This article is part of Fast Company’s Lessons of COVID-19 package, exploring some of the ways America has changed since the pandemic hit and what we have learned from it. Click here to read the entire series.
The Sunday before Thanksgiving, less than a week before she died, my mother was sitting in her bed, fumbling with her iPhone, when she said to me, “I don’t know whether I’m going to heaven or hell, but I hope there are no cellphones.”
She was a former English teacher, an artist, a voracious reader, and the only thing she loathed more than consumer technology was her own infirmity. During the last decade she had experienced the steady physical decline that comes with age, often accelerated by disease (in her case Lyme and cancer), but she resisted at every step. She was frustrated by her own mortality and deeply offended that her doctors had thus far failed to concoct a solution.
“It’s crazy,” she complained to me. “All I do now is sleep!”
I told her that most of us dream of being so lucky as to eventually die in slumber, and she was dramatically increasing her odds by snoozing 22 hours a day. She laughed.
Her medical odyssey had begun about six years ago, when stroke-like symptoms landed her in Kingston Hospital. The culprit, as it turned out, was not a transient ischemic attack but rather dangerously low potassium levels, yet the episode scared her enough that she decided to sell her beloved little house just north of Woodstock, with its mountain views and the second-story loft she’d converted into her painting studio and move into a three-tier community half an hour south in New Paltz. Her new apartment may have lacked the Currier and Ives charm of the house in Lake Hill, but she could come and go as she pleased and, should the need eventually arise, transfer into the assisted living wing or the skilled nursing unit.
For the next two or three years she continued to take classes at Bard and at the Woodstock School of Art, attend concerts at Maverick and theater in New York City and openings of juried exhibitions that included her own paintings. But as her health continued to decline, life became an escalating series of hospitalizations with an expanding regimen of medications. She took pills by the fistful and ambulances like they were Ubers. In the last quarter of 2019, she was hospitalized three times and then again in in February of this year. My elder son and I were visiting her at Vassar Brothers in Poughkeepsie when we all watched the news reports about the first confirmed case of local COVID-19 transmission in the United States.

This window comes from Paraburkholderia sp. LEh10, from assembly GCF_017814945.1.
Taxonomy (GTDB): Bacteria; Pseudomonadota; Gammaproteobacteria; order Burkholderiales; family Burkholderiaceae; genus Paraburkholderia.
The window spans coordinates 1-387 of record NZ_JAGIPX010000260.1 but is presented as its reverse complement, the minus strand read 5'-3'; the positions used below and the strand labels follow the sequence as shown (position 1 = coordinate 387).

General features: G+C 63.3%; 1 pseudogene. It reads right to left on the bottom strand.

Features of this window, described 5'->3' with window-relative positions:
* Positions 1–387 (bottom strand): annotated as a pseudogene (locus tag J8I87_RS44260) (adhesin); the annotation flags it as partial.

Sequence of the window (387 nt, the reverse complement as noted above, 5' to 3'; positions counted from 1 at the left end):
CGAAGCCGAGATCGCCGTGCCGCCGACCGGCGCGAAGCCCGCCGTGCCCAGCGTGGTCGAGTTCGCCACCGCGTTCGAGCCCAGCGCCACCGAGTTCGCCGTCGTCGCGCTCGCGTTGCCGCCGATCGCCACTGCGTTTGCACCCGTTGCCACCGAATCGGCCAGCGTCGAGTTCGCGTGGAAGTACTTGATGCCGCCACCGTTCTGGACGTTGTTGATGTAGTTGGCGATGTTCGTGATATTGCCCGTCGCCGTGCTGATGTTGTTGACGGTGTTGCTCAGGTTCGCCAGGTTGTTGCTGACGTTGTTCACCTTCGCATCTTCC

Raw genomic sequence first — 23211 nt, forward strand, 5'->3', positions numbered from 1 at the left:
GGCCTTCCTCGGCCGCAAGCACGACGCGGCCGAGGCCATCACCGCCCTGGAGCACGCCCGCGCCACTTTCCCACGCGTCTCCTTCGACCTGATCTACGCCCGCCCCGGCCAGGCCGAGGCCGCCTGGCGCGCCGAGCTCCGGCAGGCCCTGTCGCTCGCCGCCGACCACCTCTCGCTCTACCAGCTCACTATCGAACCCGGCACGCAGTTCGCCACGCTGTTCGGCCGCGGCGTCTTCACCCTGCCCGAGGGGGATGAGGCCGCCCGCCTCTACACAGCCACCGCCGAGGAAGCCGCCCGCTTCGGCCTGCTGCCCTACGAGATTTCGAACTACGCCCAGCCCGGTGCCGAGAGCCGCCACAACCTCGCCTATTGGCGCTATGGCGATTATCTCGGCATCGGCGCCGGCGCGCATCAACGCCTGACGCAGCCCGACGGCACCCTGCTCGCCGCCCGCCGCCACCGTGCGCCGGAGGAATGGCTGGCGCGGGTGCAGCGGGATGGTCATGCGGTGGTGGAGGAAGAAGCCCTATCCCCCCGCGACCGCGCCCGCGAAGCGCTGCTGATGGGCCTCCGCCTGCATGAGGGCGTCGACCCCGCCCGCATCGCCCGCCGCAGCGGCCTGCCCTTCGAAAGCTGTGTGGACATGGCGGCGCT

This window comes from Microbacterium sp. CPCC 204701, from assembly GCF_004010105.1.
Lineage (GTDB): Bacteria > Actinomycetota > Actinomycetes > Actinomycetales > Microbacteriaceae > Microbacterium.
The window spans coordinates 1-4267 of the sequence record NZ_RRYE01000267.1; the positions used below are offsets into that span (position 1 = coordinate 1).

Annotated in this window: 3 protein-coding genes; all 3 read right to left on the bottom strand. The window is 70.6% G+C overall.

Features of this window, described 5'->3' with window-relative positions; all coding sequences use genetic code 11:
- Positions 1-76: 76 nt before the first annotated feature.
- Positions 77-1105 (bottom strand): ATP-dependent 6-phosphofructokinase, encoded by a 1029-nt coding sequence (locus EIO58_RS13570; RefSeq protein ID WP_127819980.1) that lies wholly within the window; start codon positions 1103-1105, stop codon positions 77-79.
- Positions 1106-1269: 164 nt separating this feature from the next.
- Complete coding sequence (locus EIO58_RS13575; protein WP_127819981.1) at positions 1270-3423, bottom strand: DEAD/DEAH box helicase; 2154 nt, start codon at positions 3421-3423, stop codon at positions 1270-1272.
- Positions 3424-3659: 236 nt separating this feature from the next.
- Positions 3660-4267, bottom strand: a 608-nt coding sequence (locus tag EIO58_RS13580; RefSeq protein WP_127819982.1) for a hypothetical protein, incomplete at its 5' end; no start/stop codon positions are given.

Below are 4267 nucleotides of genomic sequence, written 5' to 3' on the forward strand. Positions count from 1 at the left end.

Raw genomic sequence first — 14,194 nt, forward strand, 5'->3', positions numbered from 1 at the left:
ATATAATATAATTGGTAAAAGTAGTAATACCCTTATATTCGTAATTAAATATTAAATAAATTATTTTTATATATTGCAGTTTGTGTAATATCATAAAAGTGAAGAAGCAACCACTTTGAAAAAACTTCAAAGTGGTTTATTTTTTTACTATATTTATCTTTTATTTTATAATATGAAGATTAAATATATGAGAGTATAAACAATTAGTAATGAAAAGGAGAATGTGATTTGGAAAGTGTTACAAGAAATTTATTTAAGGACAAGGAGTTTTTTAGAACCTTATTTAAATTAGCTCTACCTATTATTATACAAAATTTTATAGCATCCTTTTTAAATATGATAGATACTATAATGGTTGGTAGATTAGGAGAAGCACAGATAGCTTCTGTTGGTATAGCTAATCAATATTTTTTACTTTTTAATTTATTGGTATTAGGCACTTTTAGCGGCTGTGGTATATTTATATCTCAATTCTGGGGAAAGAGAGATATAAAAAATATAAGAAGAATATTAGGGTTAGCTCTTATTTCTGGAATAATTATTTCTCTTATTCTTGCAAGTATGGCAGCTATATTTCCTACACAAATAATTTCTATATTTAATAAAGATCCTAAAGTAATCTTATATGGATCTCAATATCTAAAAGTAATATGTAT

Even before COVID-19, hospitals could be risky places for people suffering from chronic underlying conditions, the Centers for Disease Control and Prevention estimating that healthcare-acquired infections afflicted 1.7 million patients a year, killing nearly 100,000 of them. The new novel coronavirus amplified that risk.
But nursing homes weren’t exactly a sanctuary. They were among the deadliest communities in the United States and Europe. According to the CDC, long-term-care facilities account for just 6% of COVID-19 cases but nearly 40% of the deaths. While Governor Andrew Cuomo eventually earned plaudits for his leadership during the pandemic (New York ranks among the top five states for total number of nursing home COVID-19 deaths but 46th in death per capita), he got off to a rough start in March when his administration advised New York nursing facilities to continue admitting patients who’d tested positive for the virus.
My mother was lucky to have landed at Woodland Pond, where the staff quickly issued strict protocols, closing down common areas, insisting on masks, delivering meals to residents at their apartments. Visitation was restricted, and those of us with companion status were required to get tested and show negative results every week. Finding a place to get tested was a challenge, and if your insurance didn’t cover it (I was lucky), you’d be paying about $100 a pop. Last week, nearly twelve months after the first U.S. COVID-19 fatality, my daughter waited in line for five hours to get tested. The citizenry that mobilized 80 years ago to ration food and ramp up production of four-engine bombers at the rate of one per hour to win a world war that cost 407,316 U.S. lives on mostly foreign soil now struggles to convince itself to wear masks while failing to produce sufficient tests and personal protective equipment during a pandemic that the University of Washington predicts will claim 539,000 U.S. residents by April 1, 2021.